EDIT to add: Notice the details of the cases you have cited too. They were so extreme, that even a cop would have been in trouble. Also note that the companies were sued, not the guards themselves.



[edit on 8/31/0808 by jackinthebox]

[edit on 8/31/0808 by jackinthebox]



posted on Sep, 1 2008 @ 10:14 AM
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reply to post by jackinthebox
 


Speaking as an employee of a company that gets sued every so often, don't kid yourself. When the company gets sued they will perform a rigid Cost Benefit Analysis on the cost of the suit. They in a majority of the cases find that the employee is provably acting outside the company regulations and refuses to fund a defense. Essentially, they say: We had rules, he broke them. Here you can have him.



posted on Sep, 1 2008 @ 11:50 AM
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reply to post by wytworm
 


It's not up to the company to decide wether or not they will get sued. Any lawyer knows that they're never going to squeeze the big payday out of some poor schmuck making minimum wage. And it is for that reason that the company might very well mount a vigorous defense of their employee, acting in their own self-interest.

Not that there aren't companies that won't hang their people out to dry, of course. I was laid off for breaking my arm at a post, at the request of the client. I should have sued.

Then you have to consider the smaller companies. Like the ones that only have a few close and connected employees, maybe ex-cops. I know a guy who has owned three different companies because he was sued twice. Shut down the company, no one left to sue.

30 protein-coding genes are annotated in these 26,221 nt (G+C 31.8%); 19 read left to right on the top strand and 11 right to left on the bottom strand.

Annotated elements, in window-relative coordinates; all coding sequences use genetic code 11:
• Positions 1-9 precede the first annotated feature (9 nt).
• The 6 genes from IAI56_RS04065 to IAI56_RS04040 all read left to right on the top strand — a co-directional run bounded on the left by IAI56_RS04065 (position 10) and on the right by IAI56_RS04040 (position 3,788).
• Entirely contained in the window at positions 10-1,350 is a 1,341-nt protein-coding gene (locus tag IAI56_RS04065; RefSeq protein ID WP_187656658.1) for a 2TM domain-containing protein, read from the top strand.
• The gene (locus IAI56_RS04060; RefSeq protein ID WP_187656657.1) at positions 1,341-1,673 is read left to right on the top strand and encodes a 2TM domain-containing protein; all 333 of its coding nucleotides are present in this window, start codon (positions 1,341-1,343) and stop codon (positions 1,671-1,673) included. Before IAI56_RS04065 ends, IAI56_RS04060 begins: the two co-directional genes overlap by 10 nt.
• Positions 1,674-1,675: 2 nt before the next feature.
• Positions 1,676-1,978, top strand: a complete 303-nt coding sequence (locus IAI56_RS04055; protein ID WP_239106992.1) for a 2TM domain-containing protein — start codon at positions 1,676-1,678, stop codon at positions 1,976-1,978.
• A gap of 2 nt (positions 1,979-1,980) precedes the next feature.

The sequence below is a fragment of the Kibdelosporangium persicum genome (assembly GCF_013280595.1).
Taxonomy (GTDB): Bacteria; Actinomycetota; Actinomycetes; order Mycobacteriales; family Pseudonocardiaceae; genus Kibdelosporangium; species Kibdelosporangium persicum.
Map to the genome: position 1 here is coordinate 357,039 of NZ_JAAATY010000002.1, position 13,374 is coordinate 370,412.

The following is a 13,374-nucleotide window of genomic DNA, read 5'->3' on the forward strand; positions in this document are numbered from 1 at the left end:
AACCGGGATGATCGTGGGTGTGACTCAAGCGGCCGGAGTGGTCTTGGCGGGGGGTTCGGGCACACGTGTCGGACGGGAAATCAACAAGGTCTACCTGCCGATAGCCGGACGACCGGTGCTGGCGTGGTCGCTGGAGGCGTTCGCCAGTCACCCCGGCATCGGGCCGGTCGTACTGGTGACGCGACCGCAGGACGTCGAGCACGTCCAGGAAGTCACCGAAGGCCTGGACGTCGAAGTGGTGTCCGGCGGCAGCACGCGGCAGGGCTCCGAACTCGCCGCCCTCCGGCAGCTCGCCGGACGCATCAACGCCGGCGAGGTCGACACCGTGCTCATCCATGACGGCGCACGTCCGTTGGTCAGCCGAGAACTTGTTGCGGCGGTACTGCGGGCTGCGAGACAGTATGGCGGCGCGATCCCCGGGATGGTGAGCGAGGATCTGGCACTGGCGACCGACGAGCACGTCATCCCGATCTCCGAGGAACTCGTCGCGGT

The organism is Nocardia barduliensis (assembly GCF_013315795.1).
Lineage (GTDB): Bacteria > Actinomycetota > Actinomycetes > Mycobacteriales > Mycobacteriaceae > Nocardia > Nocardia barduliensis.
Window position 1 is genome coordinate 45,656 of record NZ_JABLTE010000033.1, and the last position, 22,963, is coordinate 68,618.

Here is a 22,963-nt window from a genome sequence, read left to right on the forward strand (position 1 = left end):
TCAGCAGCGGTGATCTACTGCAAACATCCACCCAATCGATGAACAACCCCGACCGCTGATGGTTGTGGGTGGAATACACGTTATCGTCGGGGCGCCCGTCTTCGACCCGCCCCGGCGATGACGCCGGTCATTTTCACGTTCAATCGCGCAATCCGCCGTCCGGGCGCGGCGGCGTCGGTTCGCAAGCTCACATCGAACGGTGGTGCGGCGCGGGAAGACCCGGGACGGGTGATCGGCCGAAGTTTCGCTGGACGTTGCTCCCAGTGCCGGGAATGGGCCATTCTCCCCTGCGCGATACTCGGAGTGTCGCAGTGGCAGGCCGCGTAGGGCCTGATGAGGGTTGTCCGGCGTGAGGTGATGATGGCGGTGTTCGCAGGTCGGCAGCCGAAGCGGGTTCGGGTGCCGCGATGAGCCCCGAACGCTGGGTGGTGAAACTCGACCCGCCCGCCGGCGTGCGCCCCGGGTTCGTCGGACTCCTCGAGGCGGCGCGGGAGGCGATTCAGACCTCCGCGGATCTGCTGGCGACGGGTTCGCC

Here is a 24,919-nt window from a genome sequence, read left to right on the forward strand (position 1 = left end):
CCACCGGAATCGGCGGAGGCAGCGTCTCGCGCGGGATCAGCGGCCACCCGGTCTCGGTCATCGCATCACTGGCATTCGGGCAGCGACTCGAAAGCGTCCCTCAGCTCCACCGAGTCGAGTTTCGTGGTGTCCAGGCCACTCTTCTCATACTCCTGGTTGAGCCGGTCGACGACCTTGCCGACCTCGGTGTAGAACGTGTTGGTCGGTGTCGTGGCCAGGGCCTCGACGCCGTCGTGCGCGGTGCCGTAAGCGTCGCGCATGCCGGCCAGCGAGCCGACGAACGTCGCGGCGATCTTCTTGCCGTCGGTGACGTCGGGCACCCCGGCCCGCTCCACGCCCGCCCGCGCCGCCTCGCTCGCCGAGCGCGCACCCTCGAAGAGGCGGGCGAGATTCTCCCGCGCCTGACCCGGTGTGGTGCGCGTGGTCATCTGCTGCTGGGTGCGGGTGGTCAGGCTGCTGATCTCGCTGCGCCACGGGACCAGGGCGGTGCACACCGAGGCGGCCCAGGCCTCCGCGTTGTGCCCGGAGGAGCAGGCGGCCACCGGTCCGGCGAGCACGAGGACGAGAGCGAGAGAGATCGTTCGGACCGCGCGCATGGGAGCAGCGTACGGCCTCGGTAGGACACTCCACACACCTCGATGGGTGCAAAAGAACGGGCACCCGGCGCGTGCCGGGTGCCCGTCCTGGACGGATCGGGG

[edit on 9/1/0808 by jackinthebox]



posted on Sep, 1 2008 @ 12:24 PM
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reply to post by jackinthebox
 


Actually it IS up to the company to manage their own liability. Don't think for a moment that they miss this point as it is the fundamental purpose of the corporate structure. That is to say, they manage whether or not they are sue-able. And yes, all they have to do is demonstrate that the guard was trained, signed saying he was trained, and that the infraction was in violation of his training. Again, this is not speculation I have personally witnessed 4 cases. # of them the defendant was cut loose and sued as an individual and nothing was actionable against the corporation.



posted on Sep, 1 2008 @ 12:40 PM
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reply to post by wytworm
 


That still does not absolve the company of responsibility. They might be able to succesfully defend themselves by showing that the employee was acting contrary to policy, but then again maybe not. That would be up to the jury to decide.

I'm not saying you're lieing either though. I too have seen guards held personally accountable. Sadly, in cases where the company should have stood up for the guard.

In this particular case, it seems that the attire of the visitors to building was a topic covered in the standing Post Orders, and the interpretation of that order is the crux of this case. I doubt that the security company has a standing policy, in direct contradiction of the Post Orders, explicitly stating that a guard can not take action against attire that might be considered "objectionable."



posted on Sep, 1 2008 @ 12:52 PM
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reply to post by jackinthebox
 


Its only up for the jury to decide if it is brought to trial. In all of those cases above, both sides knew that the suit against the company was un-actionable and thus any pursuit of same would be considered a nuisance suit and therefore not pursued.


[edit on 1-9-2008 by wytworm]



posted on Sep, 1 2008 @ 01:02 PM
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reply to post by wytworm
 


But then again, we so those multi-million dollar suits cited earlier (a page or two back) that might too have been considered frivelous, but were not. I would think that the company would have a policy or two against lieing about someone stealing just to beat the person up, and yet the company was held accountable, not the guard/employee.